To support the growth, it is recommended to provide them with a balanced time-release fertilizer during the spring season. Alternatively, you can opt for a water-soluble fertilizer applied twice a month while the plants are actively growing. Additionally, when pruning nemesia to encourage rejuvenation, it is beneficial to administer a dose of fertilizer. For precise application amounts, it is advisable to follow the instructions provided on the fertilizer product label.


Pruning Guidelines

To promote new growth, it is advisable to deadhead nemesia plants immediately after they finish blooming. At the conclusion of the growing season, if you are cultivating nemesia as annuals, it is recommended to remove the plants from the garden. However, if you are growing them as perennials, trim them back as much as possible to prepare them for the winter period.

During the growing season, if you notice the plants starting to lose their blooms and becoming somewhat untidy in appearance, it is beneficial to perform a thorough shearing. This process involves trimming the plants back significantly to shape them and encourage a fresh burst of new growth and subsequent blooming.

Potting and Repotting

For optimal growth, it is recommended to cultivate nemesia in containers using a lightweight potting mix that contains peat. Choose a spacious container that provides sufficient drainage to ensure the health of the plant. Water as soon as the top layer of soil becomes dry, maintaining adequate moisture levels.

Nemesia is ideally suited for outdoor container gardening. If you are growing it as an annual, there is generally no need to repot the plant during the growing season. However, ensure that the container size is appropriate for the plant’s growth and development.


Pests and Issues

The primary concern when it comes to nemesia plants is the occurrence of root rot, which can arise from excessive watering or inadequate drainage. An indication of root rot is when the stems of the plant droop or collapse to the ground.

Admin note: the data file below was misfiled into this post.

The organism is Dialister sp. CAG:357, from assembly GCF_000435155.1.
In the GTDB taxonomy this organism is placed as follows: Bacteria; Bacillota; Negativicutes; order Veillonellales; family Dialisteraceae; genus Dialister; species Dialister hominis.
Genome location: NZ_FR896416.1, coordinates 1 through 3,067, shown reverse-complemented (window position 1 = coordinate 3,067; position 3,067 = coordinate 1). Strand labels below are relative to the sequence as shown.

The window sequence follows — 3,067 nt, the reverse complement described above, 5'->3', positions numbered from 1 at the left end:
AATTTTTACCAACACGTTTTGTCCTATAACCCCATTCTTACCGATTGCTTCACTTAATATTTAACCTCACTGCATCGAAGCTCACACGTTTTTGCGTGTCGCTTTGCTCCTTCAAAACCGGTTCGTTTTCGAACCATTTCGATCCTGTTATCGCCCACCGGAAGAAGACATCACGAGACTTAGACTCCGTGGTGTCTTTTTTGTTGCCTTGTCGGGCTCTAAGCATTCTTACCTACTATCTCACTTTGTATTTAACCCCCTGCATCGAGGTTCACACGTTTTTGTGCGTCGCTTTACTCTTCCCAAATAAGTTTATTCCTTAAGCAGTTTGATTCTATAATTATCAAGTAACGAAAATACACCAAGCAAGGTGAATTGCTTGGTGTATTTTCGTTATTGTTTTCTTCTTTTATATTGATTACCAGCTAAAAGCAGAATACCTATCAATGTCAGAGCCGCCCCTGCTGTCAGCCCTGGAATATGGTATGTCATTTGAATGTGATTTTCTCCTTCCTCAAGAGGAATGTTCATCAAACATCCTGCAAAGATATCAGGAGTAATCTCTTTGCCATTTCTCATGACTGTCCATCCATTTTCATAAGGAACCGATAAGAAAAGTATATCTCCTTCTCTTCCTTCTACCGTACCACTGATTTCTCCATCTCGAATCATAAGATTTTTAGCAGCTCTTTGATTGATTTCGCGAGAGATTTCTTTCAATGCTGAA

To prevent the development of powdery mildew, it is important to provide ample space around the plants for proper air circulation. Additionally, it is advisable to water the plants at their base rather than from above. By following these practices, you can minimize the risk of powdery mildew affecting your plants.

Propagating: Step-by-Step Process

There are two primary methods for propagating nemesia plants, whether they are annuals or perennials.

Propagation through Stem Cuttings

  1. In late summer, select healthy 4- to 6-inch stem cuttings from the nemesia plant.
  2. Remove the leaves from the lower half of the cutting and dip the cut end into rooting hormone.
  3. Prepare small pots filled with a soilless planting mix, and place the cuttings into the pots.
  4. Cover the pots with clear plastic to create a greenhouse-like environment for the cuttings.
  5. Once the cuttings have developed roots and new growth has emerged, plant them outdoors after the final frost of spring.
  6. It is important to note that stem cuttings are the most reliable way to successfully propagate hybrid nemesia plants. However, many non-hybrid varieties can be grown from seeds.

Propagation through Seeds

  1. Start by sowing nemesia seeds indoors, approximately 4 to 6 weeks prior to the last expected frost in spring.
  2. Fill a container with seed-starting mix and scatter the seeds on the surface.
  3. Gently press the seeds into the mix, ensuring they are lightly covered.
  4. Place the container in a cool location that receives bright light without direct sun exposure.
  5. Keep the soil consistently moist until new growth emerges.
  6. Once the seedlings have grown sufficiently, transplant them into individual 3-inch pots.
  7. As the seedlings continue to grow, pinch them back a couple of times to encourage compact and bushier growth.